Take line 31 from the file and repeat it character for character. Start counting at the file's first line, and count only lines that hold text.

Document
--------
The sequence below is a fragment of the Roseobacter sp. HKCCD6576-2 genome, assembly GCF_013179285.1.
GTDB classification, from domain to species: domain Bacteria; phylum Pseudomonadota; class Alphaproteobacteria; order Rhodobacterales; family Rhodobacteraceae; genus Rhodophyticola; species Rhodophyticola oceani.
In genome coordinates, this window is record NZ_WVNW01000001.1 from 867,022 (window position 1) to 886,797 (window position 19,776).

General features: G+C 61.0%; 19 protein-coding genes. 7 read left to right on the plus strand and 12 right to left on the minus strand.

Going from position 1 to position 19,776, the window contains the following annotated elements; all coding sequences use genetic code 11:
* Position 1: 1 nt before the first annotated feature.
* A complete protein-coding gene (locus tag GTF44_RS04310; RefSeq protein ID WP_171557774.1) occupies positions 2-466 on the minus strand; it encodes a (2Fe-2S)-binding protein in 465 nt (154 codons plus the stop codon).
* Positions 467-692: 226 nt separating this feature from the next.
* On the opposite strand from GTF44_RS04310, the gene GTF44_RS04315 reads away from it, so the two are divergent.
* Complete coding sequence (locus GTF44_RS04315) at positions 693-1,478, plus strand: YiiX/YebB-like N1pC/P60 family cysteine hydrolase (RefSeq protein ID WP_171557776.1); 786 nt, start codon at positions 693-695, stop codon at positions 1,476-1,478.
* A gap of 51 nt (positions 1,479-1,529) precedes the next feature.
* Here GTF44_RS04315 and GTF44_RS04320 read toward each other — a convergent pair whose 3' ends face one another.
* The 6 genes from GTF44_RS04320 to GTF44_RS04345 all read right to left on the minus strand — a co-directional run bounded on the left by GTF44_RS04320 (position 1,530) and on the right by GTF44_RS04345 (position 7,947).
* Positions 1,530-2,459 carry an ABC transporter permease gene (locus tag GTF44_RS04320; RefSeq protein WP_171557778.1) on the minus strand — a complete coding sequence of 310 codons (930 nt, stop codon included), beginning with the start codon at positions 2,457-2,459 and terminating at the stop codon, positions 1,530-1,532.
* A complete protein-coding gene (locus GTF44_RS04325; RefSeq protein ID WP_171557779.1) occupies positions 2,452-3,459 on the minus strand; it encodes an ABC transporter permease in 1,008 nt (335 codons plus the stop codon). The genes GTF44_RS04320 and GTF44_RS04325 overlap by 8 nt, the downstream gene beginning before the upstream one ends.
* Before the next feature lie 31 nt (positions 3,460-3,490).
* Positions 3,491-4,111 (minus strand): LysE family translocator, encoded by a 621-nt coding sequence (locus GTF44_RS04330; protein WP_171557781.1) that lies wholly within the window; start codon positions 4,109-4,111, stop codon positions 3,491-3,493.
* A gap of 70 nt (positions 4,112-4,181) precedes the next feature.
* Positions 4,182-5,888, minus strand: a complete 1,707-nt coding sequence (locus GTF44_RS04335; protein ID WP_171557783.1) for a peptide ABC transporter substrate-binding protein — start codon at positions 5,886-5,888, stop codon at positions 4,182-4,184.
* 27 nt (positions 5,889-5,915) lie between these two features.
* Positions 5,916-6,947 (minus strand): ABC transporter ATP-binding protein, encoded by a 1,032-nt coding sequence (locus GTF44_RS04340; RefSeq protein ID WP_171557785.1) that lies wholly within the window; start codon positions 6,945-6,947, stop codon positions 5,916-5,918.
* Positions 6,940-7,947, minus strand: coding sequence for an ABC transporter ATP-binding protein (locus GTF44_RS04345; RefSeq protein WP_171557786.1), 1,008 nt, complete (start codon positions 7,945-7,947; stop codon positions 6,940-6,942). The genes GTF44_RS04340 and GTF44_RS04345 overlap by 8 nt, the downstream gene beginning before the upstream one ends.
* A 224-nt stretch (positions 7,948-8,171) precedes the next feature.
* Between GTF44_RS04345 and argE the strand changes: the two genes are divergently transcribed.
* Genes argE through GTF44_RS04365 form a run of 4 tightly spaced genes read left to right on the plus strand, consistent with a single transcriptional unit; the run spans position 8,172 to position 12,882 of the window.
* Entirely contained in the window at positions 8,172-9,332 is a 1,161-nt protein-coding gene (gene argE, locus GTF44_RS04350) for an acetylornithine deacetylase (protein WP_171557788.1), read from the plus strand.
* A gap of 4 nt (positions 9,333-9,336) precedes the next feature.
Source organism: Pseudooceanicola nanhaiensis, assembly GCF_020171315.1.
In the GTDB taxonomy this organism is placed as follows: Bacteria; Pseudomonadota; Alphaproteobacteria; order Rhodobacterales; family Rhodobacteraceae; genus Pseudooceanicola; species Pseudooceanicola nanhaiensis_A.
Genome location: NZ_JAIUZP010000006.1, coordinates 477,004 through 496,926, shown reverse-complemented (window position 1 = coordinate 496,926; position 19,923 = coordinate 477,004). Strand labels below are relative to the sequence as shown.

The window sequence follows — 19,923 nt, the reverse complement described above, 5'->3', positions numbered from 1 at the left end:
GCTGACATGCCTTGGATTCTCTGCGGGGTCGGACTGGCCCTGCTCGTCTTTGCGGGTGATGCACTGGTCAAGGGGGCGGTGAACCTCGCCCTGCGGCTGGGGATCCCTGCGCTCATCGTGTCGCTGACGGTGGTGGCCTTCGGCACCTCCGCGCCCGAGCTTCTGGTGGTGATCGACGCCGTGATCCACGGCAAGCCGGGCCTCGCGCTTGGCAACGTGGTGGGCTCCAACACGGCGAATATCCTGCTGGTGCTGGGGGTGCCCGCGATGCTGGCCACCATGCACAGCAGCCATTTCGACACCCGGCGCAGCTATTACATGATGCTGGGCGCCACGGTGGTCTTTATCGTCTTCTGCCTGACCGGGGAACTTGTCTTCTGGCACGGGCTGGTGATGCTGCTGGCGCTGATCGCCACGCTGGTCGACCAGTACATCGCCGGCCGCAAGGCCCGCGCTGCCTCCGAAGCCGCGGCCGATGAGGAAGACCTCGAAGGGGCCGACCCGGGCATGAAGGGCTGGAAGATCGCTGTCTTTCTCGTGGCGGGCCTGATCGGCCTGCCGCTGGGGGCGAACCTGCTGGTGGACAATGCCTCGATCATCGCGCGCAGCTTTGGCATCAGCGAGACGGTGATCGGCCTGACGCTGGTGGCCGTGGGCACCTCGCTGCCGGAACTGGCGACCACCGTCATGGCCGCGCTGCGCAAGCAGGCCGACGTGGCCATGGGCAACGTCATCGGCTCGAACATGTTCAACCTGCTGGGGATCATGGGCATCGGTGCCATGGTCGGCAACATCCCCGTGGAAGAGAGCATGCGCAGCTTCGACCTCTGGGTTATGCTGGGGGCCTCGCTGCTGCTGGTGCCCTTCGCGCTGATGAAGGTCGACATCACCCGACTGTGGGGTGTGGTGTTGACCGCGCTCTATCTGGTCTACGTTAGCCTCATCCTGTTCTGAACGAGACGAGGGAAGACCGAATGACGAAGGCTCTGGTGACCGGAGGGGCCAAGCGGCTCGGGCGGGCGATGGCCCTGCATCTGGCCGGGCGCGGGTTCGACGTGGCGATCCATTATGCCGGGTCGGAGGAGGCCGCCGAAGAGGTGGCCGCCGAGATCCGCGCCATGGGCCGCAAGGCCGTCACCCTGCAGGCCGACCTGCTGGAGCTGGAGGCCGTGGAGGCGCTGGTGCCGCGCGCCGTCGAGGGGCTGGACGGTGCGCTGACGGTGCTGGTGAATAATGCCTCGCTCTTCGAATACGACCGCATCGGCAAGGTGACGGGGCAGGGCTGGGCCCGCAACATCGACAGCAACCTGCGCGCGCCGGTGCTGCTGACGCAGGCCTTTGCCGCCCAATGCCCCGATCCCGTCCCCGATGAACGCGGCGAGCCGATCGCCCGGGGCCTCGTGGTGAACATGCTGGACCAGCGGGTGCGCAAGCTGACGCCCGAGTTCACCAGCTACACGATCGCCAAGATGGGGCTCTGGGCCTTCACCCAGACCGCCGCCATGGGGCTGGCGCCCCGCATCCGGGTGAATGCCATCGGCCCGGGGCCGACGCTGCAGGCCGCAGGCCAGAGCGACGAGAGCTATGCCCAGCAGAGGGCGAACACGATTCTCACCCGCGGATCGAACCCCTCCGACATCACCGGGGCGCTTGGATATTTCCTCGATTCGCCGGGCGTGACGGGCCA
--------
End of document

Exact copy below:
The window sequence follows — 19,923 nt, the reverse complement described above, 5'->3', positions numbered from 1 at the left end: